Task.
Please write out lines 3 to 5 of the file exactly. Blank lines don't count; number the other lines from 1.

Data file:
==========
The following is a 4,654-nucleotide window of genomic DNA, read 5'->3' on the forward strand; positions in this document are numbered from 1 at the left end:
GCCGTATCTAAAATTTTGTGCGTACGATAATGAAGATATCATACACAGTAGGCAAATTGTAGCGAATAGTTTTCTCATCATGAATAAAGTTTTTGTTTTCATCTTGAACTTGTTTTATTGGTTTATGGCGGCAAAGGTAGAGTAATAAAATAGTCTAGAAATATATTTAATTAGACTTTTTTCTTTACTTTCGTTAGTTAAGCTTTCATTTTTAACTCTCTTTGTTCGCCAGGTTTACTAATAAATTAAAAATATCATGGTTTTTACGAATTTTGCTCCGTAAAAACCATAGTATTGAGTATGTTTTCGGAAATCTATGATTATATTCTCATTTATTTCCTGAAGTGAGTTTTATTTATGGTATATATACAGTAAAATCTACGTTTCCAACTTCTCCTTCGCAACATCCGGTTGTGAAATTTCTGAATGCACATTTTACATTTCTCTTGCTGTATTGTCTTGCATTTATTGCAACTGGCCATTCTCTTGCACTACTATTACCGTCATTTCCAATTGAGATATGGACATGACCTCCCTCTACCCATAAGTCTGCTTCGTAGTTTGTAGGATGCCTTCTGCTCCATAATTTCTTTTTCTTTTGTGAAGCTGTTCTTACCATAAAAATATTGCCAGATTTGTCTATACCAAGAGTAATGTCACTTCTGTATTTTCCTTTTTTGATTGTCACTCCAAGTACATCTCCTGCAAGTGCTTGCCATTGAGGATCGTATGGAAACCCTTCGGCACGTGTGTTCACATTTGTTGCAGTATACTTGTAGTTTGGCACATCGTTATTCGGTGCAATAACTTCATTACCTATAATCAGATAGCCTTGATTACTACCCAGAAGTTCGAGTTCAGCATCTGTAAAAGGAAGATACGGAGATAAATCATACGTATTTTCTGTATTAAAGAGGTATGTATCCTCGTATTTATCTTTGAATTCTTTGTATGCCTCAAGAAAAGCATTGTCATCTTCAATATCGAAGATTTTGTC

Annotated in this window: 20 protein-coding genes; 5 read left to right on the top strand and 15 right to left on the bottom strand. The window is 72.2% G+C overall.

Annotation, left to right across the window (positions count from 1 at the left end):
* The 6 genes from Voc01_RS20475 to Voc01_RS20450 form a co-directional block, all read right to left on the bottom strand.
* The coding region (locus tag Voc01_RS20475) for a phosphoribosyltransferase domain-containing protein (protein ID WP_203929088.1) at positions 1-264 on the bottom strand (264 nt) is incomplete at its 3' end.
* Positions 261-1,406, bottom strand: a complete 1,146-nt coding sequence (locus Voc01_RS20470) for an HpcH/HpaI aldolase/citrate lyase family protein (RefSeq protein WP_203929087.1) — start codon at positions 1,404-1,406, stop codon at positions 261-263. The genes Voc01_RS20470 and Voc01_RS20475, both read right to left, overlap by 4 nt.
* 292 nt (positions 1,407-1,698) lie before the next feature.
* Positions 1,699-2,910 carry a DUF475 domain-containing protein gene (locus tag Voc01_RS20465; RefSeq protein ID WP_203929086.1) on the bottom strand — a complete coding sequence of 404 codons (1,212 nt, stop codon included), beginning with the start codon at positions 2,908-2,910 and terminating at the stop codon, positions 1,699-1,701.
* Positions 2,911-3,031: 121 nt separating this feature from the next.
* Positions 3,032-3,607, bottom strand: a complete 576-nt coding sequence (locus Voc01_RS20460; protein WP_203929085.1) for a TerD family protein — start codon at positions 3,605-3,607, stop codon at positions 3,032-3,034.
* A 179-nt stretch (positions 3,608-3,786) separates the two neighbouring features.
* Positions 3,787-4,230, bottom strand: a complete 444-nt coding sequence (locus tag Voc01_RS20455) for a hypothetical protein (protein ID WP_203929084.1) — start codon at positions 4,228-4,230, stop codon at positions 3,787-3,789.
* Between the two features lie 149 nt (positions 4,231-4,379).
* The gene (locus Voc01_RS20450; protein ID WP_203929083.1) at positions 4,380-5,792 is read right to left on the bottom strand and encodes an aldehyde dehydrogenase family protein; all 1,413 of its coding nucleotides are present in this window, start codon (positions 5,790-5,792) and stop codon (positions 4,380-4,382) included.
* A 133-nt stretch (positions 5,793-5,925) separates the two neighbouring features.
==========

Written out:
Annotated in this window: 20 protein-coding genes; 5 read left to right on the top strand and 15 right to left on the bottom strand. The window is 72.2% G+C overall.

Annotation, left to right across the window (positions count from 1 at the left end):
* The 6 genes from Voc01_RS20475 to Voc01_RS20450 form a co-directional block, all read right to left on the bottom strand.